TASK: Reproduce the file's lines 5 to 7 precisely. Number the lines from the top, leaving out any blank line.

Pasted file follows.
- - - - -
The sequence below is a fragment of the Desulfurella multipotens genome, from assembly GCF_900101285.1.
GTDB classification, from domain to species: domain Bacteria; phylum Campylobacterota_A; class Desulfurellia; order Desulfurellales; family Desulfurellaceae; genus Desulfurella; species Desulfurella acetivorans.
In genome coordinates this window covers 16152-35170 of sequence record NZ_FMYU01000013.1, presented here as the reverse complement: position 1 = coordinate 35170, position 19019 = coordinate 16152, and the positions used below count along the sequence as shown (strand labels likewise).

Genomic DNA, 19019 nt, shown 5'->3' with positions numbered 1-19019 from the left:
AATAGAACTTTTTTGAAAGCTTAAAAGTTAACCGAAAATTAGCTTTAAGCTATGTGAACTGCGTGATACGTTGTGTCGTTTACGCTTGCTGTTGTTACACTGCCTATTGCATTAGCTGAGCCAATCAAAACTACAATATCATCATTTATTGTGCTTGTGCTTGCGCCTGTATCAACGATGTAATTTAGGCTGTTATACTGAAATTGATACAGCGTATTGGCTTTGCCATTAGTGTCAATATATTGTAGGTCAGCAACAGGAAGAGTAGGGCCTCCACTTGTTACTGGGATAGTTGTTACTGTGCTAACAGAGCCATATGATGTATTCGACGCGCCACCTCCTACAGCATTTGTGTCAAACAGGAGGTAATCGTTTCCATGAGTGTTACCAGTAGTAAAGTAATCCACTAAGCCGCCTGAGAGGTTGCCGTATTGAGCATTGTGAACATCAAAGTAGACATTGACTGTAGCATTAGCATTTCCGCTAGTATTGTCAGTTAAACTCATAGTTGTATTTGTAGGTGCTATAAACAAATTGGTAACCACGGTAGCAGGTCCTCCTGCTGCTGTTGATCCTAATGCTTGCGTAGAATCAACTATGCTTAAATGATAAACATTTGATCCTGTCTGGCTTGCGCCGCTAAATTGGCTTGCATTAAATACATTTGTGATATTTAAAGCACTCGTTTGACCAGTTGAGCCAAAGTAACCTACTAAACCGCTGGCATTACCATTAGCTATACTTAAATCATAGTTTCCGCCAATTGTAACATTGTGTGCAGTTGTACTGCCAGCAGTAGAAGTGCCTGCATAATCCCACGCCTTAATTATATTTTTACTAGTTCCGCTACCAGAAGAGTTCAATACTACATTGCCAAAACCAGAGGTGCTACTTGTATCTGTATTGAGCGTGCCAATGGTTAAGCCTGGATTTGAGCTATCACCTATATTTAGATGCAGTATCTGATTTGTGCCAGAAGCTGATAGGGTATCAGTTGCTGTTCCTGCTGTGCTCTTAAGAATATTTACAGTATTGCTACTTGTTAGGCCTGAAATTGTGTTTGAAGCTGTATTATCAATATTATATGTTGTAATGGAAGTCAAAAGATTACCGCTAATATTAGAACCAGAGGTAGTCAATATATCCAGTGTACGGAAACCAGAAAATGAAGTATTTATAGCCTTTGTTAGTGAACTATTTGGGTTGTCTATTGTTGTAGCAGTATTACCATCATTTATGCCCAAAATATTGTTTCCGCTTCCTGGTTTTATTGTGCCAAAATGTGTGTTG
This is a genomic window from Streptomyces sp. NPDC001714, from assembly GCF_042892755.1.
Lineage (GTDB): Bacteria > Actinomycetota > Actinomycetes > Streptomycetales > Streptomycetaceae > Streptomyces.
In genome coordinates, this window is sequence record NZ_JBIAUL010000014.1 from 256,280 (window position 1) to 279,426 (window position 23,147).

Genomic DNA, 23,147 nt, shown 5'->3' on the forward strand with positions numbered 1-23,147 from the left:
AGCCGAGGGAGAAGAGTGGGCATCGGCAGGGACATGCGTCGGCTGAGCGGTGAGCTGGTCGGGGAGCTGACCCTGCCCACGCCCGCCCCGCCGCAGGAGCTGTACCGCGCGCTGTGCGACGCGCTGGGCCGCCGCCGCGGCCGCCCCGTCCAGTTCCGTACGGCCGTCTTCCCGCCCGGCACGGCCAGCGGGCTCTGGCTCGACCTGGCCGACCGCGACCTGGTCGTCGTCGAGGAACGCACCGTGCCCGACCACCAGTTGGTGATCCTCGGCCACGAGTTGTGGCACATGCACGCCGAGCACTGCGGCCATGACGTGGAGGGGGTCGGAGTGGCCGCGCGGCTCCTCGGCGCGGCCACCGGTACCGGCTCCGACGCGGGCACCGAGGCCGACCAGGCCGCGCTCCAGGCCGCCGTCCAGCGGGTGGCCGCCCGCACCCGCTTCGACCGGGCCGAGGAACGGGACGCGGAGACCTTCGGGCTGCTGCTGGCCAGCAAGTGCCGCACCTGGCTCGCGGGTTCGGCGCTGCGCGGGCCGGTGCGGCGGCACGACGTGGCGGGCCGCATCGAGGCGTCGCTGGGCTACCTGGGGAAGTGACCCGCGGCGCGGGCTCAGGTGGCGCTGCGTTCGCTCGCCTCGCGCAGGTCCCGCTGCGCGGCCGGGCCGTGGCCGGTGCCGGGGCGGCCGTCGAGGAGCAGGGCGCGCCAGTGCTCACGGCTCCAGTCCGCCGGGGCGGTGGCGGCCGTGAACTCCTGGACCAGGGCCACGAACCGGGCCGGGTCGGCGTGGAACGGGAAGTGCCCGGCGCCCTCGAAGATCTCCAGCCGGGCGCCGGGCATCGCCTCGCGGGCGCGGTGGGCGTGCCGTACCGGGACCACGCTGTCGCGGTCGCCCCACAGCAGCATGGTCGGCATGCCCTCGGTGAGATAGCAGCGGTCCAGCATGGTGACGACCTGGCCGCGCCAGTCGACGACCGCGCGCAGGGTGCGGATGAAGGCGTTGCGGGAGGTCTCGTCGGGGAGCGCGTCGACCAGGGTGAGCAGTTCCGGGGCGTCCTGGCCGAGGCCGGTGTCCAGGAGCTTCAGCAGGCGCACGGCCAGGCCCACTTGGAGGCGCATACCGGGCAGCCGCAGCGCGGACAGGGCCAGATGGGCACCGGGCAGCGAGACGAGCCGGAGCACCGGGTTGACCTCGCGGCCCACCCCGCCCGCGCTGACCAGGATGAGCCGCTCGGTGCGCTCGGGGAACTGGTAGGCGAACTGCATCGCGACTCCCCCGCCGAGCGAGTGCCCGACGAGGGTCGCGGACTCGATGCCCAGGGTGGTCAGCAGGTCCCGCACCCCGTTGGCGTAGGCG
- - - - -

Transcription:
AATAGAACTTTTTTGAAAGCTTAAAAGTTAACCGAAAATTAGCTTTAAGCTATGTGAACTGCGTGATACGTTGTGTCGTTTACGCTTGCTGTTGTTACACTGCCTATTGCATTAGCTGAGCCAATCAAAACTACAATATCATCATTTATTGTGCTTGTGCTTGCGCCTGTATCAACGATGTAATTTAGGCTGTTATACTGAAATTGATACAGCGTATTGGCTTTGCCATTAGTGTCAATATATTGTAGGTCAGCAACAGGAAGAGTAGGGCCTCCACTTGTTACTGGGATAGTTGTTACTGTGCTAACAGAGCCATATGATGTATTCGACGCGCCACCTCCTACAGCATTTGTGTCAAACAGGAGGTAATCGTTTCCATGAGTGTTACCAGTAGTAAAGTAATCCACTAAGCCGCCTGAGAGGTTGCCGTATTGAGCATTGTGAACATCAAAGTAGACATTGACTGTAGCATTAGCATTTCCGCTAGTATTGTCAGTTAAACTCATAGTTGTATTTGTAGGTGCTATAAACAAATTGGTAACCACGGTAGCAGGTCCTCCTGCTGCTGTTGATCCTAATGCTTGCGTAGAATCAACTATGCTTAAATGATAAACATTTGATCCTGTCTGGCTTGCGCCGCTAAATTGGCTTGCATTAAATACATTTGTGATATTTAAAGCACTCGTTTGACCAGTTGAGCCAAAGTAACCTACTAAACCGCTGGCATTACCATTAGCTATACTTAAATCATAGTTTCCGCCAATTGTAACATTGTGTGCAGTTGTACTGCCAGCAGTAGAAGTGCCTGCATAATCCCACGCCTTAATTATATTTTTACTAGTTCCGCTACCAGAAGAGTTCAATACTACATTGCCAAAACCAGAGGTGCTACTTGTATCTGTATTGAGCGTGCCAATGGTTAAGCCTGGATTTGAGCTATCACCTATATTTAGATGCAGTATCTGATTTGTGCCAGAAGCTGATAGGGTATCAGTTGCTGTTCCTGCTGTGCTCTTAAGAATATTTACAGTATTGCTACTTGTTAGGCCTGAAATTGTGTTTGAAGCTGTATTATCAATATTATATGTTGTAATGGAAGTCAAAAGATTACCGCTAATATTAGAACCAGAGGTAGTCAATATATCCAGTGTACGGAAACCAGAAAATGAAGTATTTATAGCCTTTGTTAGTGAACTATTTGGGTTGTCTATTGTTGTAGCAGTATTACCATCATTTATGCCCAAAATATTGTTTCCGCTTCCTGGTTTTATTGTGCCAAAATGTGTGTTG
This is a genomic window from Streptomyces sp. NPDC001714, from assembly GCF_042892755.1.
Lineage (GTDB): Bacteria > Actinomycetota > Actinomycetes > Streptomycetales > Streptomycetaceae > Streptomyces.